Mark Flynn, Specialized Legal Services
The blogosphere and employment law publications have taken special note of an age discrimination case out of Connecticut. Castelluccio v. International Business Machines (Conn. 2014). Well before the $2.5 million verdict in favor of Castelluccio, publicity focused on the judge’s decision to exclude IBM’s workplace investigation from evidence based on the determination that it was one-sided. The case reinforces the importance of following basic principles to support an appropriate investigation, but seems also to have prompted some professional investigators to oversell their assertions of neutrality.
Castelluccio’s age discrimination complaint on June 13, 2008, followed notice of his pending termination after over 40 years of employment at IBM. IBM’s HR consultant conducted an “open door” investigation in response and on August 11, 2009, informed Castelluccio of his finding: IBM had treated Castelluccio fairly when it terminated him. The judge declared it “not an investigation conducted by a neutral party” because it “represents only the findings
and conclusions of IBM, as opposed to Castelluccio’s account of the circumstances surrounding his termination.” It focused more on Castelluccio’s job performance than his age discrimination claim. The judge viewed the investigation as an attempt to exonerate IBM rather than determine if Castelluccio was treated fairly. The investigator’s admission that the investigation would have ceased if Castelluccio had signed the severance agreement, suggested that following IBM’s EEO policy was secondary to avoiding litigation.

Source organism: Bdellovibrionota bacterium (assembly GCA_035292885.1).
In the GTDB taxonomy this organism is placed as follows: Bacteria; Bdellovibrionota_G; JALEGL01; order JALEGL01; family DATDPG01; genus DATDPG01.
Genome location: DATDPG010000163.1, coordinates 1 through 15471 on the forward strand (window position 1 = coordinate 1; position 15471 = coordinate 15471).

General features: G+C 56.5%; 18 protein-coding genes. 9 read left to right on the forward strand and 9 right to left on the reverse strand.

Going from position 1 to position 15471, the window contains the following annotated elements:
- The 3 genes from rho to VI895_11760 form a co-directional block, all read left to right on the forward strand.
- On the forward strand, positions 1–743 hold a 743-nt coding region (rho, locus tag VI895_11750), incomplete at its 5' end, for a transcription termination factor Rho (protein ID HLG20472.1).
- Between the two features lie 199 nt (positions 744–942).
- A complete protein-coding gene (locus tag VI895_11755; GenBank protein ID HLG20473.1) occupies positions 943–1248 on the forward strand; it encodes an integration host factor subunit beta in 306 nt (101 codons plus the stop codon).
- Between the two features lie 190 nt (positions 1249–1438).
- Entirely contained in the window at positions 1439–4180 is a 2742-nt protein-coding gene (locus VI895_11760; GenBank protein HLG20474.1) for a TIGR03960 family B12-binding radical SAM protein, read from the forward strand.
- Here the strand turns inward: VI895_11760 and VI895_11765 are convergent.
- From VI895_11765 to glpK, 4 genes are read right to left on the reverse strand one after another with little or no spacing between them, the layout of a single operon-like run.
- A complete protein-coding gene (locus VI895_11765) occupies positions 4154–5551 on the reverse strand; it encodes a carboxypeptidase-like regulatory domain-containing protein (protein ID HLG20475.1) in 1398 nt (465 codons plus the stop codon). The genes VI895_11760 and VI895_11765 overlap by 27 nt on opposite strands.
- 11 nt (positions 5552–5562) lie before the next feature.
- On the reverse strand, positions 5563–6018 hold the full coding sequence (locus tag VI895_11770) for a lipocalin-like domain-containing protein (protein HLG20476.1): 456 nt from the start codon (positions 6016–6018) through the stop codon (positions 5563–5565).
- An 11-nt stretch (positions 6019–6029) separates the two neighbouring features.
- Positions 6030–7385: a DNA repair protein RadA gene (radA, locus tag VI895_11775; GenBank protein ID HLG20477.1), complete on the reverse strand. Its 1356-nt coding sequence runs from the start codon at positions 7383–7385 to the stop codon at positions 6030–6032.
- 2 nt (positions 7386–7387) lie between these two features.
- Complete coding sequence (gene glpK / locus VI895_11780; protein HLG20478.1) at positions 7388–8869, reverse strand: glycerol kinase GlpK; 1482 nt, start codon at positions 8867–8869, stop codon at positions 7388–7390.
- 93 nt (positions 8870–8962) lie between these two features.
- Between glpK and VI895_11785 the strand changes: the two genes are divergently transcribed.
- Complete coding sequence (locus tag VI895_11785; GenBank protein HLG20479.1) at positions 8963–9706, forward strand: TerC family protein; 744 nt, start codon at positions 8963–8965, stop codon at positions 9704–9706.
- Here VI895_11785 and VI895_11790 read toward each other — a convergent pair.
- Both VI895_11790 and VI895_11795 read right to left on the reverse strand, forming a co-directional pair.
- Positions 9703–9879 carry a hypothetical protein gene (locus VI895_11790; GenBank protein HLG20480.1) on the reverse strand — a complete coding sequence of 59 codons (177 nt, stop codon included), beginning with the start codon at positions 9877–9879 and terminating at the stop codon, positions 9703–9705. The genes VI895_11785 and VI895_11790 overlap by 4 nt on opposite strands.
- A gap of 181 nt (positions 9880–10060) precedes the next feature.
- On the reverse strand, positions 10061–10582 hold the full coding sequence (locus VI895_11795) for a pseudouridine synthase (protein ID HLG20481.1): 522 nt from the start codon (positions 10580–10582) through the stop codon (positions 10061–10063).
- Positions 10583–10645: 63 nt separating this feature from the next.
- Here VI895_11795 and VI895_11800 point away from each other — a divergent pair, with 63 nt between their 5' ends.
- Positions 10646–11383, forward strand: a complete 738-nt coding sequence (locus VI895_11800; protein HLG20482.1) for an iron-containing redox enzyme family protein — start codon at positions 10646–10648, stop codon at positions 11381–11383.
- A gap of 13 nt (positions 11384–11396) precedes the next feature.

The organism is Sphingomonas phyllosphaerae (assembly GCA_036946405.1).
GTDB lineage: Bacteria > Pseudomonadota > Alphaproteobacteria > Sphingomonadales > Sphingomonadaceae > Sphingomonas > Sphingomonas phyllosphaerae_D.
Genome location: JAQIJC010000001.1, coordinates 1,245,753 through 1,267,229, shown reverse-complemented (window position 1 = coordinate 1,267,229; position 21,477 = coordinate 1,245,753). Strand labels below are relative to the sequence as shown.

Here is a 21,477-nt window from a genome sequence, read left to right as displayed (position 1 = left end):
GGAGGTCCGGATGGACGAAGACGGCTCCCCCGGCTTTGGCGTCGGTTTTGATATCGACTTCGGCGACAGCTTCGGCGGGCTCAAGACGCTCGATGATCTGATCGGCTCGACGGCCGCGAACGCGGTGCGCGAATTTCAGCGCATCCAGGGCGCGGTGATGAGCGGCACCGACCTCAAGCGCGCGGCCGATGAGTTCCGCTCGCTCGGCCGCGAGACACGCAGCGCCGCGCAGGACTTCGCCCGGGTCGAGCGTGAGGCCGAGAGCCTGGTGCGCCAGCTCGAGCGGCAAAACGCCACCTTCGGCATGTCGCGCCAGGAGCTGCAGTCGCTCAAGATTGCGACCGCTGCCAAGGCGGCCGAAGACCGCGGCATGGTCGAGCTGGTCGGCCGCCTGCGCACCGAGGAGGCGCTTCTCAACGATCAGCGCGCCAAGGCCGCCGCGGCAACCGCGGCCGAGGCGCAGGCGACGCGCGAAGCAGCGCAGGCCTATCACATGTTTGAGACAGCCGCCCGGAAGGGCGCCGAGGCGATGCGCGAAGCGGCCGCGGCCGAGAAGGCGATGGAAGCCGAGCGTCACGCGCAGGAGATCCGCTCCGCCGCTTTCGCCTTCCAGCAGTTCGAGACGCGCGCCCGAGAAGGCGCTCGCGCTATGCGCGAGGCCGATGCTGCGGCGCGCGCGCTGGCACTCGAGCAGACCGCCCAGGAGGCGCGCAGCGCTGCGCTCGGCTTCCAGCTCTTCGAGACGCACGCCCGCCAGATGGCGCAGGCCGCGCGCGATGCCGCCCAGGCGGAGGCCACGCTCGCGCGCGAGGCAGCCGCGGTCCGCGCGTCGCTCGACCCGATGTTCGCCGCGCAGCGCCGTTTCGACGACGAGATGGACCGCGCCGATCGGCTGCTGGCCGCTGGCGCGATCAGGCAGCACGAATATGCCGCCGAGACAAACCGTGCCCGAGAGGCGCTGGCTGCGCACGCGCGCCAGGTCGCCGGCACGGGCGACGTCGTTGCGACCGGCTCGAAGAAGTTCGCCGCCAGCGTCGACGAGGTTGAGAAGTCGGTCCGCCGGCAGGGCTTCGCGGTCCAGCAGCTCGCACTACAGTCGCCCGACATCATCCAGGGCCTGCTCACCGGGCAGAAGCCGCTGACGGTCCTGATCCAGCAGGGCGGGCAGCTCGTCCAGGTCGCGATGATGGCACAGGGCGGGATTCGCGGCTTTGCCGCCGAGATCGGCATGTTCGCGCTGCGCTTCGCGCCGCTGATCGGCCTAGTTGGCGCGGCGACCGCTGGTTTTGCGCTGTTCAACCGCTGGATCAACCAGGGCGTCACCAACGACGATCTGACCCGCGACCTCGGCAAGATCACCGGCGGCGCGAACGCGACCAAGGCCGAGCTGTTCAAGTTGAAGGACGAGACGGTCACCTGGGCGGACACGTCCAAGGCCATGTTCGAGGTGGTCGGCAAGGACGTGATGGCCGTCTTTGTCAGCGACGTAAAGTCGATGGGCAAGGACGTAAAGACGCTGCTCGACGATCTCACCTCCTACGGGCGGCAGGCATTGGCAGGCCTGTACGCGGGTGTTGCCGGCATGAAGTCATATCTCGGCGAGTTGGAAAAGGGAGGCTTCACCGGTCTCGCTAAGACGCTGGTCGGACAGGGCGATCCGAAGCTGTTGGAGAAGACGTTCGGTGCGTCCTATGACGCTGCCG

Several web-based snippets on the ruling imply that the lack of neutrality in the investigation might only be overcome by hiring a third-party investigator. While hiring an outside investigator may be the best choice in some circumstances, it is false and impractical to suggest that HR professionals cannot be neutral in internal investigations. As always, the
issue goes back to the tenets of a sound investigation, regardless of who assumes that role. Neutrality or impartiality is best demonstrated by sound and consistent process, rather than even the most sincere self-declarations.
It is unclear what an “open door” investigation meant in this case, but the facts suggest that the investigator did not allow Castelluccio to tell his side of the story in full and only considered information from executives critical of his work performance. The scope of the investigation was not properly framed around the allegation of age discrimination, but on an ambiguous standard of fair treatment. Likewise, the 14-month lag between the complaint and communication of findings misses the mark for a prompt investigation. These deficiencies do not correlate to internal HR professionals more so than third-party investigators.
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